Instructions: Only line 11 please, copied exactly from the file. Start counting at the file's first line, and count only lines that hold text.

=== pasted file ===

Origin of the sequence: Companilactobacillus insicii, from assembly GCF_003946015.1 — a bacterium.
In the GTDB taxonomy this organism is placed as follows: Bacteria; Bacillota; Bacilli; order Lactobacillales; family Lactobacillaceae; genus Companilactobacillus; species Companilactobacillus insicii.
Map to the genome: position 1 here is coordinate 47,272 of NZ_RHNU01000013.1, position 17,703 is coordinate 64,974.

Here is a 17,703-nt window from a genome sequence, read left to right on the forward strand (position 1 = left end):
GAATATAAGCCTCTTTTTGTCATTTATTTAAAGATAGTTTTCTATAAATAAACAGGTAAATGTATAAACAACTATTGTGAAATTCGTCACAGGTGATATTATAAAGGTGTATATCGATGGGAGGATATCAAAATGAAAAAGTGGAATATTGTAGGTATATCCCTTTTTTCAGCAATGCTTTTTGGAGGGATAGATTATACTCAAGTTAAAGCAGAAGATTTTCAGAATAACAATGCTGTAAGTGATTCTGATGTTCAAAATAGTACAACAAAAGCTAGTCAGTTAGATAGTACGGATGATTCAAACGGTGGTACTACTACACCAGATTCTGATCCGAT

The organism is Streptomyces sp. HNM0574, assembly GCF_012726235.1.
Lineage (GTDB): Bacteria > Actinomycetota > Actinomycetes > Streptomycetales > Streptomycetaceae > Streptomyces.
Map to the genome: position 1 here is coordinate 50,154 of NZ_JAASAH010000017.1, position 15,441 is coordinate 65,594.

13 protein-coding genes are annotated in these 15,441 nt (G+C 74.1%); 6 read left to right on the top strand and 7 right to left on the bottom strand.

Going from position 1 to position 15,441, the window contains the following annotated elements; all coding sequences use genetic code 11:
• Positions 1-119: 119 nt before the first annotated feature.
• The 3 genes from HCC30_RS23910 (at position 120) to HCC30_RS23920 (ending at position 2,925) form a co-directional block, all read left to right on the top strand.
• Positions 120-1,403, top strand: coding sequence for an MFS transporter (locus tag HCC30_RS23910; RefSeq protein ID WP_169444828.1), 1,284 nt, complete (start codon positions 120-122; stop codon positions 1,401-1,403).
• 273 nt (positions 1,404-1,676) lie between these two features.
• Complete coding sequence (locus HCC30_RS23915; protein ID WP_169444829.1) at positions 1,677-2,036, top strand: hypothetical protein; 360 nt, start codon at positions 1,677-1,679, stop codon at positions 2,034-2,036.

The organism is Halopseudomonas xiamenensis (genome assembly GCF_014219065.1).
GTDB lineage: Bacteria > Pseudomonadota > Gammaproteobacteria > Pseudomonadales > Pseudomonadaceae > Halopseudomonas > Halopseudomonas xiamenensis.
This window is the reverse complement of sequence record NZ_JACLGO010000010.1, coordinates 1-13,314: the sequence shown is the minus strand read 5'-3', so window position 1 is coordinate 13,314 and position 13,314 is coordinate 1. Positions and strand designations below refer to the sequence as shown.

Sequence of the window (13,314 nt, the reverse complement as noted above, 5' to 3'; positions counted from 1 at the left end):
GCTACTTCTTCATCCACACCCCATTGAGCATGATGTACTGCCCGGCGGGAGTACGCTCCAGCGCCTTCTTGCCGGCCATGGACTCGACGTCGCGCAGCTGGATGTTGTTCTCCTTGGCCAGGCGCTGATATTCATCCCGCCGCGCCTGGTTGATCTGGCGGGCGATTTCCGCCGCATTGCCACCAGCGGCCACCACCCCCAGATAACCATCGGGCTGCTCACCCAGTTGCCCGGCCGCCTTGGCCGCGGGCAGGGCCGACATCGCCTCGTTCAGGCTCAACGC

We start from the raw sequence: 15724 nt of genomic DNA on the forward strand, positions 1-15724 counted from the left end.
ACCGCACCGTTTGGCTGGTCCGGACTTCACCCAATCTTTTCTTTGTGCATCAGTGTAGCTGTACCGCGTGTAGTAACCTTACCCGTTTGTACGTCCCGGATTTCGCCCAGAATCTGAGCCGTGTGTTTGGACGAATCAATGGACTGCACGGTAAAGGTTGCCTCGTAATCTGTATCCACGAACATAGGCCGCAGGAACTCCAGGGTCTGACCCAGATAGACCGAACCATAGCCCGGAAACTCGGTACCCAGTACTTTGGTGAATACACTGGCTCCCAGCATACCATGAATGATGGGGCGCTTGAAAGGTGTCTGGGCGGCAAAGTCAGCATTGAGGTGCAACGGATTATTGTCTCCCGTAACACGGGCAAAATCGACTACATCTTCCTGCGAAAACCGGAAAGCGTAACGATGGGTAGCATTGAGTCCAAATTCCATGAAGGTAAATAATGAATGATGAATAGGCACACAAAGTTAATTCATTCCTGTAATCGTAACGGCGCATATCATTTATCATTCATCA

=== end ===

• Positions 1-119: 119 nt before the first annotated feature.